A comparison of the value patterns of early Hebrews and early Greeks



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Purpose: It was the purpose of this study to explore the differences and similarities in the value patterns of the early Greeks and the early Hebrews. Five topics concerning the value patterns of these cultures were considered: (1) the view of life; (2) the view of death and the after-life; (3) the relationships between gods and men; (4) the characteristics of heroes; and (5) the status of women. Methods: The methods used to obtain data for this study were (1) close textual analysis of primary source material; and (2) comparison of conclusions with those of secondary sources. Findings: From the evidence presented in this study the following conclusions appear to be in order: 1. The value patterns revealed in the Homeric epics are, of course, more consistent than those of the early books of The Old Testament because the latter reflect various cultural levels and practices over a longer period of time. 2. Although many similarities existed between early Greek culture as revealed by Homer in his epics, and Hebrew culture as revealed in The Old Testament, these similarities generally were those which unite all cultures. Certain basic differences in philosophical outlook were found which sharply divided the early Greek mind from that of the Hebrew. 3. The early Greek culture contained the seed of humanism which also characterized Golden Age Athenian culture, and which has been the social and political motivating force in European civilization since the onset of the Renaissance. Hebrew culture and concepts, on the other hand, furnished the impetus toward the metaphysical and toward ethical monotheism which has guided European civilization as strongly as has Greek humanism.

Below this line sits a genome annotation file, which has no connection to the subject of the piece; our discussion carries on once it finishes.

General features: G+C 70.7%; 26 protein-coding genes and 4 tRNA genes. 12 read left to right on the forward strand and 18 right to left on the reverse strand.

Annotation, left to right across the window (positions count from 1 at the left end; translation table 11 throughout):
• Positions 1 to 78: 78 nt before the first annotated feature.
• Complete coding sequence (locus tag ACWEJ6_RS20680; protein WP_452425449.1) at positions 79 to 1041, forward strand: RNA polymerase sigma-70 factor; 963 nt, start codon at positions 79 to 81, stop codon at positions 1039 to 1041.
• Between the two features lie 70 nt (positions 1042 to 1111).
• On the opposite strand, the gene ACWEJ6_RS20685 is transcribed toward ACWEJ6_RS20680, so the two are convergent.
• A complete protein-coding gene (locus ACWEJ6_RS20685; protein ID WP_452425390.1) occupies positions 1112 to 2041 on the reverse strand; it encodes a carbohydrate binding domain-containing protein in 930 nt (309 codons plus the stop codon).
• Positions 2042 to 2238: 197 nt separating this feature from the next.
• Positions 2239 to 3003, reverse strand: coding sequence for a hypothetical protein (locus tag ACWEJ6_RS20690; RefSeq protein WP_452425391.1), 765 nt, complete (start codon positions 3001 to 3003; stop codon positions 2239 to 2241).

Jews--Social life and customs., Greeks-- Social life and customs, Early societies